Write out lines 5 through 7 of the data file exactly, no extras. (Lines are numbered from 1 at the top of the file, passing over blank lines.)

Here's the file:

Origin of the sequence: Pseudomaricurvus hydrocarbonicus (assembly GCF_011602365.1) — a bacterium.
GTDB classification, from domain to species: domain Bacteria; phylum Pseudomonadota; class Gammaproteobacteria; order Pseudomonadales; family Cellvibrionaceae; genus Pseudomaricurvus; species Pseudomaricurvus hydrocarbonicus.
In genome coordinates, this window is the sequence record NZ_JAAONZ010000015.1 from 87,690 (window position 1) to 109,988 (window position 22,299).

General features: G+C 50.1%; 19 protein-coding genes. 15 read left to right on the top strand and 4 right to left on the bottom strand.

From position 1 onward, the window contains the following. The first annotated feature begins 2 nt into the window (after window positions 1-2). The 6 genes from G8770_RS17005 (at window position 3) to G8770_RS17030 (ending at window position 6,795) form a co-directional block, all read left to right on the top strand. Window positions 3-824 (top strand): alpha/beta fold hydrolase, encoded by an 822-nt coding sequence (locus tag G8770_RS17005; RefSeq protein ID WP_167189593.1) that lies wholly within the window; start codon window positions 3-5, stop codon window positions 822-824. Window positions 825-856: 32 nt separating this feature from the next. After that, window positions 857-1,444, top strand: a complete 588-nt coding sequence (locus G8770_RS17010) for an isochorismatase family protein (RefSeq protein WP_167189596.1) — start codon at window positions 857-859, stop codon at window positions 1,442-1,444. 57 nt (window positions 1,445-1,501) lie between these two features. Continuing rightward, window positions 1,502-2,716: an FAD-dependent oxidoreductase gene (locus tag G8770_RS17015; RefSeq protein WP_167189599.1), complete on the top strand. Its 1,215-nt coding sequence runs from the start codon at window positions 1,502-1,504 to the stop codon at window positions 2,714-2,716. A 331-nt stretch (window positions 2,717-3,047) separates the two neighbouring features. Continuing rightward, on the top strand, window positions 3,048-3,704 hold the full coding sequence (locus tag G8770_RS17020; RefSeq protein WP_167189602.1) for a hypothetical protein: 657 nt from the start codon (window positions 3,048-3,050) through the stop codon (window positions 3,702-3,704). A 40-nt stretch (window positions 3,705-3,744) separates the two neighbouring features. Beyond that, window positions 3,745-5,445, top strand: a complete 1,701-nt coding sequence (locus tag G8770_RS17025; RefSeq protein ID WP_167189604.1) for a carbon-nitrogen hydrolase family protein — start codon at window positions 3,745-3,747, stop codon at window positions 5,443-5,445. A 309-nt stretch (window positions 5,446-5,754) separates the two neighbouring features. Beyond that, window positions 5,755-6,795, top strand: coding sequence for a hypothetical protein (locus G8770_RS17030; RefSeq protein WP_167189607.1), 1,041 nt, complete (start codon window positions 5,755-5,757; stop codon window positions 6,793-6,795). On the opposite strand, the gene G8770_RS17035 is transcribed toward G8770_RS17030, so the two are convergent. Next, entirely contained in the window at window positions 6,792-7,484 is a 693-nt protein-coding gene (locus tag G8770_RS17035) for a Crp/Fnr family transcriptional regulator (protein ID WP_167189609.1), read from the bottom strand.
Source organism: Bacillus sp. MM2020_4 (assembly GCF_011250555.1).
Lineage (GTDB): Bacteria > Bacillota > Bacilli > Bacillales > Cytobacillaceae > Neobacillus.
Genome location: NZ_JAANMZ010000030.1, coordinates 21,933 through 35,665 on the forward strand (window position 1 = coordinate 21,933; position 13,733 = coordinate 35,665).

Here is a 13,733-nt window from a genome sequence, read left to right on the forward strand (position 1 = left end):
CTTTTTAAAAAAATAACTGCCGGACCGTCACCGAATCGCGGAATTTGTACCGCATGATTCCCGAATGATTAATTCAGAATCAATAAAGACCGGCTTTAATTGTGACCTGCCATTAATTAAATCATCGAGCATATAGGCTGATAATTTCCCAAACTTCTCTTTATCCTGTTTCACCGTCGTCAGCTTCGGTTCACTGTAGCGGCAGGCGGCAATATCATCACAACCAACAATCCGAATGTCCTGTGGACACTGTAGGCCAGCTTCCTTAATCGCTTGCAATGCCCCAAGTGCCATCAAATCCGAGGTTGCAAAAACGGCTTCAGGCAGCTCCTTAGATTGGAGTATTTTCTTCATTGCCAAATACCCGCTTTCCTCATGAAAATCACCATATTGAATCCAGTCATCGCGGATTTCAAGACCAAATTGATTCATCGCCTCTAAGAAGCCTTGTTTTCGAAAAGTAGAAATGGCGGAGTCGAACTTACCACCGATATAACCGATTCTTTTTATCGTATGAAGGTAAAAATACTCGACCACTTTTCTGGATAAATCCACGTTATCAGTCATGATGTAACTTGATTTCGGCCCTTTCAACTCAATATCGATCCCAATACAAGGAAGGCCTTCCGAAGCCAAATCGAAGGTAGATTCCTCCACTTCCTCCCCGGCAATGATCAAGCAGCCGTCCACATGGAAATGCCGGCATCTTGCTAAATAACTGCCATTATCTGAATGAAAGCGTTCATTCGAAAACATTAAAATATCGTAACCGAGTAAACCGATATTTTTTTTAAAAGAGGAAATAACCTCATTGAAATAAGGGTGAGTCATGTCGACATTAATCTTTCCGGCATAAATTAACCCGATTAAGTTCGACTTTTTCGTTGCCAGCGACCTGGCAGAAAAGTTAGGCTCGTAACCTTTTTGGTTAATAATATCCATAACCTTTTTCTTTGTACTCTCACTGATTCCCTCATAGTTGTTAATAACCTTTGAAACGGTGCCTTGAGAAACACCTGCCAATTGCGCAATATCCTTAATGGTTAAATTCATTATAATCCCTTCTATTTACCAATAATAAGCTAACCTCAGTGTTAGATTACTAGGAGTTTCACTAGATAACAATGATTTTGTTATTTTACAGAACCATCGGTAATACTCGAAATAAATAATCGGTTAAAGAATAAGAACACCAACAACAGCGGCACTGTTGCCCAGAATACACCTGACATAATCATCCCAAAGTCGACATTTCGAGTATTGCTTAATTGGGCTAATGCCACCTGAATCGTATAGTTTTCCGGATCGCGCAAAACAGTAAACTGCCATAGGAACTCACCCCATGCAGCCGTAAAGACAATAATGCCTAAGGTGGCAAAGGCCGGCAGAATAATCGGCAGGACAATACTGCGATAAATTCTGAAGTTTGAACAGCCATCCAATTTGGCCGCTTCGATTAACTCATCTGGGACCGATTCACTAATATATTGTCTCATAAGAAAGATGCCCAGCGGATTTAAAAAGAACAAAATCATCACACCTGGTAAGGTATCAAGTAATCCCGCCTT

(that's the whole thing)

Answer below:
From position 1 onward, the window contains the following. The first annotated feature begins 2 nt into the window (after window positions 1-2). The 6 genes from G8770_RS17005 (at window position 3) to G8770_RS17030 (ending at window position 6,795) form a co-directional block, all read left to right on the top strand. Window positions 3-824 (top strand): alpha/beta fold hydrolase, encoded by an 822-nt coding sequence (locus tag G8770_RS17005; RefSeq protein ID WP_167189593.1) that lies wholly within the window; start codon window positions 3-5, stop codon window positions 822-824. Window positions 825-856: 32 nt separating this feature from the next. After that, window positions 857-1,444, top strand: a complete 588-nt coding sequence (locus G8770_RS17010) for an isochorismatase family protein (RefSeq protein WP_167189596.1) — start codon at window positions 857-859, stop codon at window positions 1,442-1,444. 57 nt (window positions 1,445-1,501) lie between these two features. Continuing rightward, window positions 1,502-2,716: an FAD-dependent oxidoreductase gene (locus tag G8770_RS17015; RefSeq protein WP_167189599.1), complete on the top strand. Its 1,215-nt coding sequence runs from the start codon at window positions 1,502-1,504 to the stop codon at window positions 2,714-2,716. A 331-nt stretch (window positions 2,717-3,047) separates the two neighbouring features. Continuing rightward, on the top strand, window positions 3,048-3,704 hold the full coding sequence (locus tag G8770_RS17020; RefSeq protein WP_167189602.1) for a hypothetical protein: 657 nt from the start codon (window positions 3,048-3,050) through the stop codon (window positions 3,702-3,704). A 40-nt stretch (window positions 3,705-3,744) separates the two neighbouring features. Beyond that, window positions 3,745-5,445, top strand: a complete 1,701-nt coding sequence (locus tag G8770_RS17025; RefSeq protein ID WP_167189604.1) for a carbon-nitrogen hydrolase family protein — start codon at window positions 3,745-3,747, stop codon at window positions 5,443-5,445. A 309-nt stretch (window positions 5,446-5,754) separates the two neighbouring features. Beyond that, window positions 5,755-6,795, top strand: coding sequence for a hypothetical protein (locus G8770_RS17030; RefSeq protein WP_167189607.1), 1,041 nt, complete (start codon window positions 5,755-5,757; stop codon window positions 6,793-6,795). On the opposite strand, the gene G8770_RS17035 is transcribed toward G8770_RS17030, so the two are convergent. Next, entirely contained in the window at window positions 6,792-7,484 is a 693-nt protein-coding gene (locus tag G8770_RS17035) for a Crp/Fnr family transcriptional regulator (protein ID WP_167189609.1), read from the bottom strand.
Source organism: Bacillus sp. MM2020_4 (assembly GCF_011250555.1).
Lineage (GTDB): Bacteria > Bacillota > Bacilli > Bacillales > Cytobacillaceae > Neobacillus.